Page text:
things of little relevance


dangerous movies
July 27, 2009, 1:01 pm
Filed under: Uncategorized

From 3QD, Colin Marshall on Rushmore.

Because thousands of a certain generation’s cinematic lives have been changed by this film, its territory is best approached with caution. Mine, however, happens to be among those thousands, 1998 marking as it did the opening of my prime window of cultural absporpton. Cinephilic teenagers of the 1960s had The 400 Blows, Breathless, Dr. Strangelove; cinephilic teenagers of the 1970s has Harold and Maude, Chinatown, Taxi Driver; cinephilic teenagers of the 1980s had Repo Man, Blue Velvet, Stranger than Paradise; cinephilic teenagers of the 1990s had Rushmore.

The impact of Wes Anderson’s second film didn’t propel me immediately from the screening room to a new, theretofore unseen world illuminated by pure light cast forth by the angels of cinema. Its effects were those of a gradually-dissolving ingested substance, working only in the fullness of time. I knew I’d seen something epiphanic, but damned if I could put my finger on what or why. While it has sparked and continues to spark in young viewers as much of a fanatic enthusiasm for film, both its appreciation and its craft, as the most radical, stylistically transgressive piece of deliberate provocation, it does so within a shell of relative normality. But though translucently thin, this shell appears to have confused almost as many filmgoers as it’s blindsided with slow-acting inspiration.

In my head, I’ve always grouped Rushmore with Kicking and Screaming, maybe because I watched the two for the first time within two days of each other. If I ever have children, I am not going to allow them to watch either movies during the easily impressionable early teenage years.  Somehow I thought Kicking and Screaming‘s post-graduation floundering was really glamorous.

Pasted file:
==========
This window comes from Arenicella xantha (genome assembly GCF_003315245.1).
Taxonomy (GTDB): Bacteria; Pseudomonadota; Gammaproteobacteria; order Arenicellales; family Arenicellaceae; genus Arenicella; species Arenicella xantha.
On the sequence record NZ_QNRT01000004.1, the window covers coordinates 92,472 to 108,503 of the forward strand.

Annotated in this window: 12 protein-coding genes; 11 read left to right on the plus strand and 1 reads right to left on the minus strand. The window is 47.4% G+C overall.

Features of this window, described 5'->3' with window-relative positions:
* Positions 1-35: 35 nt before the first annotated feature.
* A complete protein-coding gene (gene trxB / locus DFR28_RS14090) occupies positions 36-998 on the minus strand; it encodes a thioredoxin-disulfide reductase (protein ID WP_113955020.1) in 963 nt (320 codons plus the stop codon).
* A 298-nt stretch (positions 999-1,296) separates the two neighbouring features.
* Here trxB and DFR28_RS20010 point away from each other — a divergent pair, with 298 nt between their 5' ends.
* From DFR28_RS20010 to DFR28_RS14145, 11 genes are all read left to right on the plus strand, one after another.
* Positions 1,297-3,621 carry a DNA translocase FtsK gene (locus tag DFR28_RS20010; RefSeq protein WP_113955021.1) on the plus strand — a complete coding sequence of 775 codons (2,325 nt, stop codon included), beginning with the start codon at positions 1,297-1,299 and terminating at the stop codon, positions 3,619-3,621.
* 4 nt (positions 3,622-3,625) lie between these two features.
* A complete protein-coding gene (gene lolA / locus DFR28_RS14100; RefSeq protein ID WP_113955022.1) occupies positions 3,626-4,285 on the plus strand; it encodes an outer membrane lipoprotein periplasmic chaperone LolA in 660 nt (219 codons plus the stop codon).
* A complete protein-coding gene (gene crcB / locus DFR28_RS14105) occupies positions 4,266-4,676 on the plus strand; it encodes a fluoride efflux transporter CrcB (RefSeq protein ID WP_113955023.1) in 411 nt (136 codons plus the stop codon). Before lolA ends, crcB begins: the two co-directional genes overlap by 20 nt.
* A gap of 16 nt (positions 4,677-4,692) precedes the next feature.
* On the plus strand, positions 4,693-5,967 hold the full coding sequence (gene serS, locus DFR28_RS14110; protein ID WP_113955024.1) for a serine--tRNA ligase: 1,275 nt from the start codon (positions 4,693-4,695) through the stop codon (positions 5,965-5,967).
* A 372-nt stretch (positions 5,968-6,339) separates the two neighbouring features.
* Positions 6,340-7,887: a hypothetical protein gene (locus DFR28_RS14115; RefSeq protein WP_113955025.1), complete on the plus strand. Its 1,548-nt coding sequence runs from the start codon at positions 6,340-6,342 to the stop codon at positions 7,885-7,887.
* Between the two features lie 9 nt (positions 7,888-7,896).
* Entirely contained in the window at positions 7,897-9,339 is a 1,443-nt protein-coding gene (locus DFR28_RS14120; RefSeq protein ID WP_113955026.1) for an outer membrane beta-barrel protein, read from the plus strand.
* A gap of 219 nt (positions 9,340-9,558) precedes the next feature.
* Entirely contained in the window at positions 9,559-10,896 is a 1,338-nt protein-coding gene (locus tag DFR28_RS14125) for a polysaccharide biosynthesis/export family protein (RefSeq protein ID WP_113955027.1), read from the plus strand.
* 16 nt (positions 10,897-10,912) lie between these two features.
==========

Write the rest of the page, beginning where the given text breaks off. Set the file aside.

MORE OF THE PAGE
In addition, I probably shouldn’t have watched Reality Bites when I was twelve. This movie is single-handedly responsible for my delusion that I came of age during the 90’s, when in fact I just watched this movie over and over again. Now when my own post-college floundering is to come, marrying a lawyer really doesn’t seem that bad.

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3 Comments so far
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No, no, that’s absurd! No need to marry a member of that despised quasi-intellectual species! You can move into my cardboard box instead and we’ll flounder together. Misery loves company and so do poor college grads. Besides, the CU graduation Bible advises that, in dire need, one can always eat all the free samples at Whole Foods. Apparently this is best done when someone else watches your back.

Comment by Carla

I just told someone recently that I wished Reality Bites were reality (as in, I wish this were still the 90’s) because maybe I’d be less boring, but when I meet people who fit into the 90’s “slacker” mold they seem both generic and out-of-touch. Trust me, you don’t want to date Ethan Hawke.

Comment by Hae-Joon

Reality Bites single-handedly destroyed my sense of reality inre: dudes, the 90’s, youth, and I still love it.

Comment by Jamie




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